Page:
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Old-growth forest carbon sinks overestimated

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Matters Arising to this article was published on 24 March 2021

The Original Article was published on 11 September 2008

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Fig. 1: Changes in C fluxes as a function of age.

Data availability

The data analysed in this study and in Luyssaert et al. (2008) are publicly available at https://daac.ornl.gov/VEGETATION/guides/forest_carbon_flux.html (ref. 22). We used version 3.1 (12.06.2008).

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Acknowledgements

We thank all the contributors to the C flux database used here and in Luyssaert et al.1. This includes all site investigators, their funding agencies, the various regional flux networks (Afriflux, AmeriFlux, AsiaFlux, CarboAfrica, CarboEurope-IP, ChinaFlux, Fluxnet-Canada, KoFlux, LBA, NECC, OzFlux, TCOS-Siberia, USCCC), and the Fluxnet project, whose support was essential for obtaining the measurements compiled in the database. P.G. received funding from Aage V. Jensens Naturfond and T.N.-L. and L.V. received funding from ERA-GAS INVENT (NRC number 276398).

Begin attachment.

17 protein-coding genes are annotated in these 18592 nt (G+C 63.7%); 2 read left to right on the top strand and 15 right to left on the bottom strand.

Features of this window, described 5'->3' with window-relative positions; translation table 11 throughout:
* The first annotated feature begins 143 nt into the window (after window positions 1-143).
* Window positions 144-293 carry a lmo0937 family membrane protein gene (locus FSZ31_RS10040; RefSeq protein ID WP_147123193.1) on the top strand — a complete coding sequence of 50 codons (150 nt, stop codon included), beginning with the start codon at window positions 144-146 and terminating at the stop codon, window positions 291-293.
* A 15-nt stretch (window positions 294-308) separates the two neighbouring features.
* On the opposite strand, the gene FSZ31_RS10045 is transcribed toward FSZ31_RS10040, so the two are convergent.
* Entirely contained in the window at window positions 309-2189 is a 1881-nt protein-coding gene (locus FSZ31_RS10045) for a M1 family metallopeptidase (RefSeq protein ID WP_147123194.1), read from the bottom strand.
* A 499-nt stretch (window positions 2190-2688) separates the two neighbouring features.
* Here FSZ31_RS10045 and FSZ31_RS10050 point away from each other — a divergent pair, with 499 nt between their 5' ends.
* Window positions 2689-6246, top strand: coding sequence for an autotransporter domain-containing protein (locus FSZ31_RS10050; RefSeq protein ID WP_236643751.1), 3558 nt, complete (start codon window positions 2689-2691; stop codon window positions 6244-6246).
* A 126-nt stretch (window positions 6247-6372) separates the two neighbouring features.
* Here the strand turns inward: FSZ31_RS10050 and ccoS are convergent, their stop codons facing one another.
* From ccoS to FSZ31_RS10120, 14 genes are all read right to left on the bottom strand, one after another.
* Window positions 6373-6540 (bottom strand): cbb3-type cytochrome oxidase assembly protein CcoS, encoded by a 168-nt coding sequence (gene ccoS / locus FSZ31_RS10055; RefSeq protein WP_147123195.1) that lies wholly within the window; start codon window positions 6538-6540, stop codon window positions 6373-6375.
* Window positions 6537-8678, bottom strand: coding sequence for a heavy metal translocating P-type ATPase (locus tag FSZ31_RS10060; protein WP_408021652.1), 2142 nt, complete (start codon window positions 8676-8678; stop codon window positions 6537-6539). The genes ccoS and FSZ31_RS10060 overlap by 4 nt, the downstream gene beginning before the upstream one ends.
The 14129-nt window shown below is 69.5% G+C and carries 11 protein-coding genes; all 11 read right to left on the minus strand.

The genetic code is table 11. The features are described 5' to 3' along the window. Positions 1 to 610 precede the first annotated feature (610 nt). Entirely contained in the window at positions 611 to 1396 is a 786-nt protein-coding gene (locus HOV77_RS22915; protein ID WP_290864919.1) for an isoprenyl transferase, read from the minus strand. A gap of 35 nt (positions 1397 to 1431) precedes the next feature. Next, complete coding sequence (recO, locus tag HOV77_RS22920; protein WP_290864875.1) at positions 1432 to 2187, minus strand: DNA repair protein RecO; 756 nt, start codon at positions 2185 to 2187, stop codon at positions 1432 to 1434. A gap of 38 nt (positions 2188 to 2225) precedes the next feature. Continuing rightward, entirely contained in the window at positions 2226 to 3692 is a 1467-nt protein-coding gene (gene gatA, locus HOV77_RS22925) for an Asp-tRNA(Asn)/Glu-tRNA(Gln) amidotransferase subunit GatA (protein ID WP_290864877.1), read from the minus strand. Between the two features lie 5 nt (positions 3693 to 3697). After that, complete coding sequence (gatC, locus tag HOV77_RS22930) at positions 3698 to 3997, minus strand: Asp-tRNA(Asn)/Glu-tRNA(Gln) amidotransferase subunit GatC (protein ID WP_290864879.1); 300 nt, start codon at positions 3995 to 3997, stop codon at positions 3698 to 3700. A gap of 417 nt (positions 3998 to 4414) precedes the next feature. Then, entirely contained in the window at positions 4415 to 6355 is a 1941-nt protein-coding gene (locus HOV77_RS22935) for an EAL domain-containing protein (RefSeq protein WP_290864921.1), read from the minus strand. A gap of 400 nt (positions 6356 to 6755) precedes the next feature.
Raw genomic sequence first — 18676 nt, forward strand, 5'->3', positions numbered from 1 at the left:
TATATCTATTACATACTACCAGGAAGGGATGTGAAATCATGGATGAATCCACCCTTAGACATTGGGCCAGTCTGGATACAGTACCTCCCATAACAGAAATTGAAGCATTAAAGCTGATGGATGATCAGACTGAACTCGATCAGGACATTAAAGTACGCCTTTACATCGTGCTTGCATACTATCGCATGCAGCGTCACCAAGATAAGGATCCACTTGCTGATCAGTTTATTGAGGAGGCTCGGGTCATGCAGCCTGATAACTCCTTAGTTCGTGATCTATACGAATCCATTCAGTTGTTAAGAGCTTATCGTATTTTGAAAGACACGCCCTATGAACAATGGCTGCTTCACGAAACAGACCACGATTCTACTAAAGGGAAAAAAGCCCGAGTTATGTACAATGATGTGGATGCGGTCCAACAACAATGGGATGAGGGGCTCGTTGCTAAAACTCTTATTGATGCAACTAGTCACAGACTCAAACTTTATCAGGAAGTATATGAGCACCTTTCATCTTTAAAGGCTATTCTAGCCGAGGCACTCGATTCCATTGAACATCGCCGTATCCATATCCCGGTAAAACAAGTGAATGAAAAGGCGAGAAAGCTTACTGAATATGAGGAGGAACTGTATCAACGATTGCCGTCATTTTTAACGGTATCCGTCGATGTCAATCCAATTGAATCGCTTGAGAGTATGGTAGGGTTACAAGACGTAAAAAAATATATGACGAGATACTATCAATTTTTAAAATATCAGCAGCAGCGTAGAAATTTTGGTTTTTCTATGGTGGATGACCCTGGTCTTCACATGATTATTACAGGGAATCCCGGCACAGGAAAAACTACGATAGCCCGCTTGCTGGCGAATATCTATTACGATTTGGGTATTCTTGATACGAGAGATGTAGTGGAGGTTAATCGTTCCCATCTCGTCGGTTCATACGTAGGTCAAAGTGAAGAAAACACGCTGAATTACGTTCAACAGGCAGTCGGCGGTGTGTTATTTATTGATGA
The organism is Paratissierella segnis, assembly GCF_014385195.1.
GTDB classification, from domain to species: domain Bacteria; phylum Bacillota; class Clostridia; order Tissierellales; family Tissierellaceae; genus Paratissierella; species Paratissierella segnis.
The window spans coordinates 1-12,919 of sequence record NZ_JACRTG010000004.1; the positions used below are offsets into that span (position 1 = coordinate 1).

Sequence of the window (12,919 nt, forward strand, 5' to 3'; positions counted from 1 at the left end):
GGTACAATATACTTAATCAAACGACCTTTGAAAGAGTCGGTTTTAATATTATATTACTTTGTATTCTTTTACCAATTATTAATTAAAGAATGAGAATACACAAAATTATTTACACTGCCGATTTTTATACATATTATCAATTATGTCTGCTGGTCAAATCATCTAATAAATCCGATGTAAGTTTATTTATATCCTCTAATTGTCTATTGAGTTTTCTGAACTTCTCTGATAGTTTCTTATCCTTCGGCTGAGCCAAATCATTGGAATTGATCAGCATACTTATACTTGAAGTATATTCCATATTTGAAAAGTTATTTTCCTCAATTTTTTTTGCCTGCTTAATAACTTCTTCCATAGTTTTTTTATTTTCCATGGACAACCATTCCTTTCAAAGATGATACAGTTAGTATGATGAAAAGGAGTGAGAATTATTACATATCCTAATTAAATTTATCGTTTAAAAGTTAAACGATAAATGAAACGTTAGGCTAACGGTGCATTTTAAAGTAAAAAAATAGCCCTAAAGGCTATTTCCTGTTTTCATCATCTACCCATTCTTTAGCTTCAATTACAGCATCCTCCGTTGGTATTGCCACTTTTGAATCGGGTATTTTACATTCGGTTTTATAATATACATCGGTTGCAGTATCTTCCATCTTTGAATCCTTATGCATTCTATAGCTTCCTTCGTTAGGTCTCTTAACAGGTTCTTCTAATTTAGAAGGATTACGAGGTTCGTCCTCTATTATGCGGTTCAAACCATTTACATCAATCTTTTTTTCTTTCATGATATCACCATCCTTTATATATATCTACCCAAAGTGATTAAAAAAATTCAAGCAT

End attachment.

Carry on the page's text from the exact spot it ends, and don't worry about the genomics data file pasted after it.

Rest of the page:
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P.G. and E.E.T conceived the study. T.N-L., E.E.T. and P.G. analysed the data. P.G. wrote and edited the manuscript with contributions from all authors.

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Correspondence to Per Gundersen.

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Supplementary Tables

This file contains Supplementary Tables S1 to S3 and supplementary references 23−27. Supplementary Table S1 shows carbon flux estimates for the boreal and temperate forest area; Supplementary Table S2 shows estimates of nitrogen input rates needed to sustain the carbon build up in biomass, woody debris and soil organic matter; Supplementary Table S3 shows carbon sequestration in temperate and boreal forests with different management history.

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Gundersen, P., Thybring, E.E., Nord-Larsen, T. et al. Old-growth forest carbon sinks overestimated. Nature 591, E21–E23 (2021). https://doi.org/10.1038/s41586-021-03266-z

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